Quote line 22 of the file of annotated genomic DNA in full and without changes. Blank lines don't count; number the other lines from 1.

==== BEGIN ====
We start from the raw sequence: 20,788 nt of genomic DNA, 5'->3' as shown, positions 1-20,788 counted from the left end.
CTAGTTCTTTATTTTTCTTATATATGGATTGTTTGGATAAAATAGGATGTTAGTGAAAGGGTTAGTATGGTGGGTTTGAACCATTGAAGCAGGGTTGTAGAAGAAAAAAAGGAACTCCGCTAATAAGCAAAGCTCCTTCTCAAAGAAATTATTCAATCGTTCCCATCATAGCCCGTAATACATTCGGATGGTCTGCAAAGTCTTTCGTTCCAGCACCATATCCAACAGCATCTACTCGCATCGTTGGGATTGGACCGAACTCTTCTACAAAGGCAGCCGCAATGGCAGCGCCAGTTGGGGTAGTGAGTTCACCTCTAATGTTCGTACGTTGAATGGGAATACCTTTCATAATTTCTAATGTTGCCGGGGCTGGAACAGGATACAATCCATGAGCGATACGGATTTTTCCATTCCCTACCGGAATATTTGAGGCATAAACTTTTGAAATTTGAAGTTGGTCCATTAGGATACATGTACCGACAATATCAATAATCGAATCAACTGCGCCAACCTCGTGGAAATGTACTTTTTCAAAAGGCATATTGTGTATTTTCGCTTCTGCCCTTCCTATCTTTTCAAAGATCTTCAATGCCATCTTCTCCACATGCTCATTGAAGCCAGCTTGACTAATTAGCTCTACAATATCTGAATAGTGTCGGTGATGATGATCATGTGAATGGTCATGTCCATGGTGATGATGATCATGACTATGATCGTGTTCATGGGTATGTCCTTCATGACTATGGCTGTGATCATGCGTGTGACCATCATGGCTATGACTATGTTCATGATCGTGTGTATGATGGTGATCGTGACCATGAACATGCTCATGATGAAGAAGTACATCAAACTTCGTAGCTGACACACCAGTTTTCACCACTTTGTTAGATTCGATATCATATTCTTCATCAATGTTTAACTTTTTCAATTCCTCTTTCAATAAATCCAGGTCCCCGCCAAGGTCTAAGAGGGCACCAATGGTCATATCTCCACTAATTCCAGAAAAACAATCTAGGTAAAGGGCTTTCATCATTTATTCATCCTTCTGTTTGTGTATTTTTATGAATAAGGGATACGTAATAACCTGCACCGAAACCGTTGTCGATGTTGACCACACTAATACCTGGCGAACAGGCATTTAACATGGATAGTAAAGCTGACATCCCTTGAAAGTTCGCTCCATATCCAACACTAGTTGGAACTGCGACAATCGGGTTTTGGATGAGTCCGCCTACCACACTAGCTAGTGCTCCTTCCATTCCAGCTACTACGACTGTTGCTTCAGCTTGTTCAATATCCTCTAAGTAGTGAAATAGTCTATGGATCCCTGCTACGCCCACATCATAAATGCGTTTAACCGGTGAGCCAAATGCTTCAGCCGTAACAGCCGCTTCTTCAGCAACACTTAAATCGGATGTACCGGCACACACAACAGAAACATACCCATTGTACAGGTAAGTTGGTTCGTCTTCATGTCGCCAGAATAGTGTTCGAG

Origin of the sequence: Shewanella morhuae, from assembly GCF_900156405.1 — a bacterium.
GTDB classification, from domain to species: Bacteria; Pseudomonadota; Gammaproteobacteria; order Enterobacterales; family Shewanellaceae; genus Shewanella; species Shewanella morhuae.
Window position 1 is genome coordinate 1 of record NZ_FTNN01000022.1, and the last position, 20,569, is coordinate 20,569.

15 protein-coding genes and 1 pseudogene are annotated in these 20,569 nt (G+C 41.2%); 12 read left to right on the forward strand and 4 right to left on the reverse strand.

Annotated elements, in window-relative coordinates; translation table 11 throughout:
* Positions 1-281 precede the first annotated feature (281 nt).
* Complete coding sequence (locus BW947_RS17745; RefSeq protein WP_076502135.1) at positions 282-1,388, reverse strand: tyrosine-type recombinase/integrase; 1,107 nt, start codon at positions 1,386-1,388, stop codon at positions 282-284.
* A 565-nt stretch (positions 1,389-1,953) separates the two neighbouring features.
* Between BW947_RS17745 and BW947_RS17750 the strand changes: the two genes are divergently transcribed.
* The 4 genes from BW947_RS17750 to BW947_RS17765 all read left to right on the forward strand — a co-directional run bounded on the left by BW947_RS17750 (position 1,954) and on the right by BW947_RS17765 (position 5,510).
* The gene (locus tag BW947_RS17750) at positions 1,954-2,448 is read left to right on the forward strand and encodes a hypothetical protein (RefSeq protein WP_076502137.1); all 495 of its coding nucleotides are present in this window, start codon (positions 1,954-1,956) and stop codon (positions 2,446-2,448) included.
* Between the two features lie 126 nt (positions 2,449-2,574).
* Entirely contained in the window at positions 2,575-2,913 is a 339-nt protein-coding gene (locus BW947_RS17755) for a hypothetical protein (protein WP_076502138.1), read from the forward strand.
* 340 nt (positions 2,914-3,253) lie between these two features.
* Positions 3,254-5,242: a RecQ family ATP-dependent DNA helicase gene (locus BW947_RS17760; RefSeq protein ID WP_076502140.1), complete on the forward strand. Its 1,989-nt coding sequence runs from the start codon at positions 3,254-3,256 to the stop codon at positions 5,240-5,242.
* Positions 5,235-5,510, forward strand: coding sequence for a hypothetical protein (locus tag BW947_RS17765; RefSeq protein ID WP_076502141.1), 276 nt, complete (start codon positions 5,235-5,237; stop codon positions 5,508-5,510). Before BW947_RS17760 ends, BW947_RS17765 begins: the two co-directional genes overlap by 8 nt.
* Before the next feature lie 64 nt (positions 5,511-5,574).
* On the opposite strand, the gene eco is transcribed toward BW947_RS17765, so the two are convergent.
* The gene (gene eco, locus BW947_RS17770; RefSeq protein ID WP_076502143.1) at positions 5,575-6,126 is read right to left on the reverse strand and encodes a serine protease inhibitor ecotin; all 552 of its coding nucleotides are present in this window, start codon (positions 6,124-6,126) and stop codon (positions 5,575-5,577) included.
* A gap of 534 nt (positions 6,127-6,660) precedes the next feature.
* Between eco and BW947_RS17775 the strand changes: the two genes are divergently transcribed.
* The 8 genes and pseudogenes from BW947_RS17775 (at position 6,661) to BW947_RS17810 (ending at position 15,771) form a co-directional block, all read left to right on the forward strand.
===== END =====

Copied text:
* A gap of 534 nt (positions 6,127-6,660) precedes the next feature.